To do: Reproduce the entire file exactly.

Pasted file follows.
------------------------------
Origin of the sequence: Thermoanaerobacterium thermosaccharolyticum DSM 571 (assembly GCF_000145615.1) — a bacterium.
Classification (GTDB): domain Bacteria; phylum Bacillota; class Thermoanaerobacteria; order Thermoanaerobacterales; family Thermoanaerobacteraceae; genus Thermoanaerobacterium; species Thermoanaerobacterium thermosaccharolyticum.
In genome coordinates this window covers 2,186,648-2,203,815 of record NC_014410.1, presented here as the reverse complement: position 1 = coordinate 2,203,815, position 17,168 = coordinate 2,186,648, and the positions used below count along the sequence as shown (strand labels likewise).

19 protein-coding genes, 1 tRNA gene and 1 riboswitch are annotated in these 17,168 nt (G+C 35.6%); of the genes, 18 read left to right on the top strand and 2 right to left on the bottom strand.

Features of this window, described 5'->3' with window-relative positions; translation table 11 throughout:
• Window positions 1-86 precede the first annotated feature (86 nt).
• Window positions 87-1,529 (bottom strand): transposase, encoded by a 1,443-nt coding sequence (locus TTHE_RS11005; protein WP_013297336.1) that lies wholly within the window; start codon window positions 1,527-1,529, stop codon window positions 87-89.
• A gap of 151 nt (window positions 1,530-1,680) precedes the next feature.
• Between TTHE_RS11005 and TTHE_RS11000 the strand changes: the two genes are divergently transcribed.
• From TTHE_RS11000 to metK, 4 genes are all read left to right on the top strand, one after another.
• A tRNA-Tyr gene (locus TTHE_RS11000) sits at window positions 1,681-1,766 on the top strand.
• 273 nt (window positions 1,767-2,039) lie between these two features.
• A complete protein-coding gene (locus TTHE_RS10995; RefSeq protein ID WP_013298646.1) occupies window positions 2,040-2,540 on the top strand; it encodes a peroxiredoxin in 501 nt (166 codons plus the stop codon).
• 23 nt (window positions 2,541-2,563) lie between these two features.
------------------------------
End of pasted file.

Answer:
Origin of the sequence: Thermoanaerobacterium thermosaccharolyticum DSM 571 (assembly GCF_000145615.1) — a bacterium.
Classification (GTDB): domain Bacteria; phylum Bacillota; class Thermoanaerobacteria; order Thermoanaerobacterales; family Thermoanaerobacteraceae; genus Thermoanaerobacterium; species Thermoanaerobacterium thermosaccharolyticum.
In genome coordinates this window covers 2,186,648-2,203,815 of record NC_014410.1, presented here as the reverse complement: position 1 = coordinate 2,203,815, position 17,168 = coordinate 2,186,648, and the positions used below count along the sequence as shown (strand labels likewise).

19 protein-coding genes, 1 tRNA gene and 1 riboswitch are annotated in these 17,168 nt (G+C 35.6%); of the genes, 18 read left to right on the top strand and 2 right to left on the bottom strand.

Features of this window, described 5'->3' with window-relative positions; translation table 11 throughout:
• Window positions 1-86 precede the first annotated feature (86 nt).
• Window positions 87-1,529 (bottom strand): transposase, encoded by a 1,443-nt coding sequence (locus TTHE_RS11005; protein WP_013297336.1) that lies wholly within the window; start codon window positions 1,527-1,529, stop codon window positions 87-89.
• A gap of 151 nt (window positions 1,530-1,680) precedes the next feature.
• Between TTHE_RS11005 and TTHE_RS11000 the strand changes: the two genes are divergently transcribed.
• From TTHE_RS11000 to metK, 4 genes are all read left to right on the top strand, one after another.
• A tRNA-Tyr gene (locus TTHE_RS11000) sits at window positions 1,681-1,766 on the top strand.
• 273 nt (window positions 1,767-2,039) lie between these two features.
• A complete protein-coding gene (locus TTHE_RS10995; RefSeq protein ID WP_013298646.1) occupies window positions 2,040-2,540 on the top strand; it encodes a peroxiredoxin in 501 nt (166 codons plus the stop codon).
• 23 nt (window positions 2,541-2,563) lie between these two features.